If. If you have been through college you know the lifestyle – new experiences, new friends, new opportunities to mess up. The university where this happened also knows that, and has a set of rules in place to help the prospective aviators avoid the worst pitfalls of college life, and to protect the investment made by the school and these students who are involved in something that can be more dangerous than what the standard college curriculum provides. Yes, general aviation is a safe activity these days. However it still requires a greater attention to safety procedures and planning than many other possible career paths. At schools like this the word is given out early – no drinking by underage students, and if you’re over 21, you have to abide by the very strict alcohol rules coming from the FAA. When our son started at the school he told us about the rules, which according to rumor meant that even after one single slip-up, and you were going to be expelled from the program, with no chance to pursue your dream job. The truth is that if an underage aviation student is caught intoxicated, they are put on a 6-month flight hold. That would put you behind, but it wouldn’t ruin your career. Much more in the realm of rumor, is what would happen when you applied to an airline after an alcohol-related issue in your past. Although the rumor is that if you have a DUI the big airlines wouldn’t even look at your application, the truth is that if it was a single infraction and you’ve done whatever it takes to change your habits, most airlines won’t give that old infraction a second thought.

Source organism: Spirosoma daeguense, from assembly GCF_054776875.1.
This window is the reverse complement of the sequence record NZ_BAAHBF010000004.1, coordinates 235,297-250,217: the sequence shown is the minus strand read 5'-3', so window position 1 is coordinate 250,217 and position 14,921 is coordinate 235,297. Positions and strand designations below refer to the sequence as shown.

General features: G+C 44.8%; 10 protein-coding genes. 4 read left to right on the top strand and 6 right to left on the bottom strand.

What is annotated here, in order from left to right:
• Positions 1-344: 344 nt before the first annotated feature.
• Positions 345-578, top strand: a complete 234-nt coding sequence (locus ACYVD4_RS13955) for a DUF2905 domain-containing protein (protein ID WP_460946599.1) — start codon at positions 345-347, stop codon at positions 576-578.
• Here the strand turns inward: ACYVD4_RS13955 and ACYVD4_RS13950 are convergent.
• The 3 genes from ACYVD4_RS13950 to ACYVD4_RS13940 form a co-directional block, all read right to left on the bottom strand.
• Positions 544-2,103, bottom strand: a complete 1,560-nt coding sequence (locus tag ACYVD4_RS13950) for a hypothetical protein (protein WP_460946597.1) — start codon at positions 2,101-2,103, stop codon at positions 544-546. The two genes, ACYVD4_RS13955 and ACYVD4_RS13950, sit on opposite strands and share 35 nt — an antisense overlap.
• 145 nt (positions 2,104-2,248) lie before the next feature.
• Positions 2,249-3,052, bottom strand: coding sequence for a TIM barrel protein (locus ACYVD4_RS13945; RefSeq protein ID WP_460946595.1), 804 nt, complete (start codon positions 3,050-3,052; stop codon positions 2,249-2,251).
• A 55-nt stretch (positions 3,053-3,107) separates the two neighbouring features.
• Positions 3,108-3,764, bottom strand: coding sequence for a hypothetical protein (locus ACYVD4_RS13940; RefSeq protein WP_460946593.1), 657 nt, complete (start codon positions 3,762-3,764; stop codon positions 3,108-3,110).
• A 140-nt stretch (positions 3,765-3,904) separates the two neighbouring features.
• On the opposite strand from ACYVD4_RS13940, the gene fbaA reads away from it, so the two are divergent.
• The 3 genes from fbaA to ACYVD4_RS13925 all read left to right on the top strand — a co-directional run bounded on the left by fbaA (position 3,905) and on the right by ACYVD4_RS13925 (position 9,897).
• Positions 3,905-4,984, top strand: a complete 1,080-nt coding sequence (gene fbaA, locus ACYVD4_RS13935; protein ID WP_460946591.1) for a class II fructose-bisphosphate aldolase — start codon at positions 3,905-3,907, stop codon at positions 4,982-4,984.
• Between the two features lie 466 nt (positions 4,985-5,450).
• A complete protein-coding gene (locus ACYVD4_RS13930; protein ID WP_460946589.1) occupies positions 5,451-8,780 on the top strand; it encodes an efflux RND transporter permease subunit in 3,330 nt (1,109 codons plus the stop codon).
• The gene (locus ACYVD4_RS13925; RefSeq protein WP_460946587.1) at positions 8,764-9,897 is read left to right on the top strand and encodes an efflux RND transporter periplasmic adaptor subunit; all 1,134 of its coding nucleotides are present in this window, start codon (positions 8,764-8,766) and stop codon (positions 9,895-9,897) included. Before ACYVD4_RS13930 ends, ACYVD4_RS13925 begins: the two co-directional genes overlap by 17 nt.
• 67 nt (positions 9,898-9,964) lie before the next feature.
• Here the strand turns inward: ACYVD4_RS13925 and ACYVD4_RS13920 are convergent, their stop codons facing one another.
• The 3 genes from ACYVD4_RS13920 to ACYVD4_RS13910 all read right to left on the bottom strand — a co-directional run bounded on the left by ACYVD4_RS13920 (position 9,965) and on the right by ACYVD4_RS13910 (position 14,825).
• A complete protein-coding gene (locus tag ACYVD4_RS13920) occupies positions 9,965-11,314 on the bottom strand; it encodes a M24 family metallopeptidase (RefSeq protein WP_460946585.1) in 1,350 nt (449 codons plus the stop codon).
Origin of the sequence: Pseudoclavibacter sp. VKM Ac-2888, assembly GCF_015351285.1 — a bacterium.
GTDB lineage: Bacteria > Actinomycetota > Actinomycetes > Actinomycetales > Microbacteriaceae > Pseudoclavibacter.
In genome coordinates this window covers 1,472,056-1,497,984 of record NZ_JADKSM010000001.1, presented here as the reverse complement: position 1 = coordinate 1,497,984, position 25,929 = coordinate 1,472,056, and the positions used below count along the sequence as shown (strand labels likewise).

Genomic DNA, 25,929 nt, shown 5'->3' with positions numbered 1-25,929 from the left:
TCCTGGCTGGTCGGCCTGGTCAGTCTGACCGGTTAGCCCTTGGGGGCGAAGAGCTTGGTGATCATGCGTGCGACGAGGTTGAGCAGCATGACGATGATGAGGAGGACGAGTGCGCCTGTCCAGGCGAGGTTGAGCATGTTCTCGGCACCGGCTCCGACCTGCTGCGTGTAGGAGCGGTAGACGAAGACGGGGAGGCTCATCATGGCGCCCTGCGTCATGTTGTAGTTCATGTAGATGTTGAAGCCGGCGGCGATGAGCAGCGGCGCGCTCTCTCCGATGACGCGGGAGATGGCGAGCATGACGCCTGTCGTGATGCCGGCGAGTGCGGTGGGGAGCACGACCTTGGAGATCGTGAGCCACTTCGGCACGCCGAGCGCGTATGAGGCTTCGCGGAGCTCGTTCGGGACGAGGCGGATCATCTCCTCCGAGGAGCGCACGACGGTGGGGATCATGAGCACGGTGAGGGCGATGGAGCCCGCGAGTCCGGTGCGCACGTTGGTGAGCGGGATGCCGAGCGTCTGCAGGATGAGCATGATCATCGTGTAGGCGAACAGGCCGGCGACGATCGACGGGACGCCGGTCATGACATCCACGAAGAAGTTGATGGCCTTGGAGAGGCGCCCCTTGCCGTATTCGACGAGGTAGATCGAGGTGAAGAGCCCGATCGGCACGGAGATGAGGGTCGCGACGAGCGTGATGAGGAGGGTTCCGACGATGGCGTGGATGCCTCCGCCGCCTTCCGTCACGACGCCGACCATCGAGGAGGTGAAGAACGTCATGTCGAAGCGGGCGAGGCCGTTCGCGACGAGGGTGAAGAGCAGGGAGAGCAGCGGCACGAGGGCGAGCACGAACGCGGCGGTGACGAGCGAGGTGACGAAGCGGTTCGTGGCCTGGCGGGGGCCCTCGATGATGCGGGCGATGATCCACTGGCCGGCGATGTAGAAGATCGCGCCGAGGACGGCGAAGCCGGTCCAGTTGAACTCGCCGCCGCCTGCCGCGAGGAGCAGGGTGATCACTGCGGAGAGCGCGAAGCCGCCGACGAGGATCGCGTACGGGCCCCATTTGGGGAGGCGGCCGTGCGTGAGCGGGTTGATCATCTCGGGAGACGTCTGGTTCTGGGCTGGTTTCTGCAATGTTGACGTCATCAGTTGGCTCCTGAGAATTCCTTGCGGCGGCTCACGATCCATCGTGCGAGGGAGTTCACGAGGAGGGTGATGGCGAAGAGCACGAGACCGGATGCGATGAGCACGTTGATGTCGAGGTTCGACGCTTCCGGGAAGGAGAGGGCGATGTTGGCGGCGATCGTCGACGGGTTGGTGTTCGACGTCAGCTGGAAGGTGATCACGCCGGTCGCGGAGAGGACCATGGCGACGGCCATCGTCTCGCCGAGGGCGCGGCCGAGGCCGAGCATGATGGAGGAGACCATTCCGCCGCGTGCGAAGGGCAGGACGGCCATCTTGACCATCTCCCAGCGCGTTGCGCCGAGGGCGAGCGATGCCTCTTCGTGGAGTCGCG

If. If the victim of the crash really believed this incident might kill his career chances, it might explain some of his actions. What I don’t know (and probably most of his friends don’t know) is what other pressures he was under. Many kinds of pressure lie beneath the surface, such that almost nobody else can see them. But they do exist, and can affect how a person works, lives, and performs their duties. Eventually the NTSB will release its report on the crash, which may shed some light on the background of the victim, or maybe they will leave those details out of the report.


If. Even if we don’t know the details, we can probably assume that this young man was under an enormous amount of pressure. So much pressure that he decided the only solution was to end it all. Permanently. Pressure is definitely something we experience in varying degrees at different points in our career as pilots. For example, just hours before receiving that text message about the crash, I’d had my regular 6-month FAA physical exam. No matter how much you know about your own health and how well you take care of yourself, there’s always that nagging little voice in your head in the days leading up to the exam that says, ‘what if?’. What if my blood pressure is too high? What if my eyesight is failing? What will the doctor find that might mess up my career and stop me from enjoying the best job I can imagine? Pressure like that can be subtle, but it is there. And it can be added to other pressures you might feel that day.